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Comments from Our Readers

Keeping Up With Tech Innovation

In response to DA’s District CIO coverage the past several months, I’d like to say we can save money and time if we can get better at designing curriculum that spans content and allows us to do more in less time. The time can be used for better professional development in technology integration. 

I would like to see a national online training center with resources to give teachers content and skills in one location and allows them to talk to well-trained technology facilitators at any given moment. I would also like to see a statewide bank of software that is purchased with simultaneous login licenses. By having most of the software on state level servers, it will reduce the cost by purchasing in bulk and by controlling how many people can log on.

We need to think differently and out of the box. We need to bring together the best in the business to form discussion panels to brainstorm on these ideas. Many district leaders grew up without technology, and are our biggest and most dangerous digital divide. We need to help get them the skills.

Greg Limperis
CEO, Technology Integration in Education


A Better Tablet?

In response to a recent feature story about tablets, “One Tablet Per Child” (June 2012), just thought I’d mention the ClassmatePC Convertible. It runs Windows 7 and can be purchased from some vendors with SSD drive and 4 GB of RAM. It functions with all the capability of a traditional PC netbook, plus kids have the ability to “ink” the screen—all in the same price range of a higher-end iPad. It has a longer projected life-span; and it may be a better investment for many schools, depending on a district’s instructional goals. The capabilities and price point of the Classmate have allowed us to expand our 1:1 program through 5th grade. For St. Paul Academy and Summit School, the Classmates have been crucial to our success.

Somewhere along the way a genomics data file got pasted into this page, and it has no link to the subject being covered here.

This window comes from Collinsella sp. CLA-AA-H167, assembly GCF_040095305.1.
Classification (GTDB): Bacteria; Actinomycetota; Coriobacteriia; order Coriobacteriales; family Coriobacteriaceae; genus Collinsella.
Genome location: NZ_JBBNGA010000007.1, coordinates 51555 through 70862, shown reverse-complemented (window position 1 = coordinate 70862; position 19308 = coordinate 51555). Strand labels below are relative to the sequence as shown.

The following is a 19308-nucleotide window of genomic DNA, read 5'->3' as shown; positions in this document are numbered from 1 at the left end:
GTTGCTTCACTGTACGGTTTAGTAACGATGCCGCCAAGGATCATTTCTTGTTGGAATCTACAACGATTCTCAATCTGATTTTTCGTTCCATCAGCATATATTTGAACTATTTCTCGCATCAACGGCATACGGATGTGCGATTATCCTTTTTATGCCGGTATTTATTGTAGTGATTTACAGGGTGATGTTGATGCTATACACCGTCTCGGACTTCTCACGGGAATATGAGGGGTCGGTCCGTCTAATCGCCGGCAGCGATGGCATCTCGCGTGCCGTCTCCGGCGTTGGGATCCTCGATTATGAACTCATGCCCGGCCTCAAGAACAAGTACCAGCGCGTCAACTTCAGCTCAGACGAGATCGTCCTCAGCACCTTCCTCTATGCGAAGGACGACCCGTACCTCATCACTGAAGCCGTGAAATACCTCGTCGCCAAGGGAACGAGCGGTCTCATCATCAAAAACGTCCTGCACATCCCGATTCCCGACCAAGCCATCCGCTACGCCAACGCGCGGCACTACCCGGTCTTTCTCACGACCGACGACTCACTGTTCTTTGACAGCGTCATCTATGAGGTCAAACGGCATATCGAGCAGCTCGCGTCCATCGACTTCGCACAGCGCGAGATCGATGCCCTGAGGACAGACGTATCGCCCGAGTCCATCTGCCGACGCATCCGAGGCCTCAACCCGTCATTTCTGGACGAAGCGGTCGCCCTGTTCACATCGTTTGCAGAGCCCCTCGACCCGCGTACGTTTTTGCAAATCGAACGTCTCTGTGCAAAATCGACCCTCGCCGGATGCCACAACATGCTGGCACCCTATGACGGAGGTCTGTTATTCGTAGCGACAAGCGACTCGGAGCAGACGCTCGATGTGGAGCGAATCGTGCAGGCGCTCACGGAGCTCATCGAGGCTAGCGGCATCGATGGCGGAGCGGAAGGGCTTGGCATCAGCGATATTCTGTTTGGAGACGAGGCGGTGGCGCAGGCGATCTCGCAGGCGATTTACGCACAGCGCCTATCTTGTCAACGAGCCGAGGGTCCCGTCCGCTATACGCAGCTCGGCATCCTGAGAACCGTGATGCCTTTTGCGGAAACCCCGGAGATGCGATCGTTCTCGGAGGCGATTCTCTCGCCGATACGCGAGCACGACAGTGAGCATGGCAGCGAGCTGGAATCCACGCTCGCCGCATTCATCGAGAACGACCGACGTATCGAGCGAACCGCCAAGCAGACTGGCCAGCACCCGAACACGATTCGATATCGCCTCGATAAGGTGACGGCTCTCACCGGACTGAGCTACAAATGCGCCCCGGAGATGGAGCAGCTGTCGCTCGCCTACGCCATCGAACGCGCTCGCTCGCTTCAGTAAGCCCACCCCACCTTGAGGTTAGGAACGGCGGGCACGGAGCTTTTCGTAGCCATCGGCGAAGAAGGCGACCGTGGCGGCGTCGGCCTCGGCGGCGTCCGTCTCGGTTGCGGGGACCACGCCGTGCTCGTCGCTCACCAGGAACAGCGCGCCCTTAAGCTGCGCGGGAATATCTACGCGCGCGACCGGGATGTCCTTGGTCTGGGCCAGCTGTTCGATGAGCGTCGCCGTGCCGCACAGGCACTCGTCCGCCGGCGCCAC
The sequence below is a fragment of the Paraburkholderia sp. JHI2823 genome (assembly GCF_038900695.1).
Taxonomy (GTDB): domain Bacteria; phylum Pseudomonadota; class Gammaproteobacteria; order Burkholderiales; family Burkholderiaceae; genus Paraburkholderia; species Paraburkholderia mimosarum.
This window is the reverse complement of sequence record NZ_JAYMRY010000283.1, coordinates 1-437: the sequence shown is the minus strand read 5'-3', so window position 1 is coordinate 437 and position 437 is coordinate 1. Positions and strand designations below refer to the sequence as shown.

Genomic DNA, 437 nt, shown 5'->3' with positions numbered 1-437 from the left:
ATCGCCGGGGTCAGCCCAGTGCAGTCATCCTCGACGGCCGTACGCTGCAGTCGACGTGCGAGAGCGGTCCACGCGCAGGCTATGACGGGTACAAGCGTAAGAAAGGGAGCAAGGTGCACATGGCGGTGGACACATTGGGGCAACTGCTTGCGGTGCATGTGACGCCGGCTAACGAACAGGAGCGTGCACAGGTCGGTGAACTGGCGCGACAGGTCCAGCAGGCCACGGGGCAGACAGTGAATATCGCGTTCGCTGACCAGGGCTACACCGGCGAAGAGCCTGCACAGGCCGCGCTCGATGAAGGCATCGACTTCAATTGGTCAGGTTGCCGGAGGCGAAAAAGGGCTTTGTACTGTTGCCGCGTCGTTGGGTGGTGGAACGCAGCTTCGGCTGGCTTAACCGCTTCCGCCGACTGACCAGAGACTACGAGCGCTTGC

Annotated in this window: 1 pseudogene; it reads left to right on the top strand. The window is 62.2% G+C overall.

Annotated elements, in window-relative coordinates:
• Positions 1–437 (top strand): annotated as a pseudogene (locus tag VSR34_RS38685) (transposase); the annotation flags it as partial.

Tami Brass
Director of Instructional Technology, St. Paul Academy and Summit School
St. Paul, Minn.

A New Learning Initiative

In an April 2012 CIO newsletter, DA ran a Q&A with Paige Johnson of Intel, “What CIOs Can Learn from Project RED”. The interview explored the newest research from national research and advocacy plan Project RED (Revolutionizing Education), which surveyed schools about best practices in technology.
As one of four co-authors of Project RED research and learning community, I hoped to inform your readers that Project RED is launching a new initiative: district CIOs, superintendents, and curriculum directors can join this research-based community at and learn how to use the Project RED Design to implement a learning initiative properly. 

We are also launching a complimentary set of materials that can serve as models for aspiring districts, including a readiness assessment, project planning tools and a Cost Savings Calculator.

The site has been newly launched to serve as the hub of the Project RED Learning Community, with complimentary webinars and face-to-face institutes.

Jeanne Hayes
President, The Hayes Connection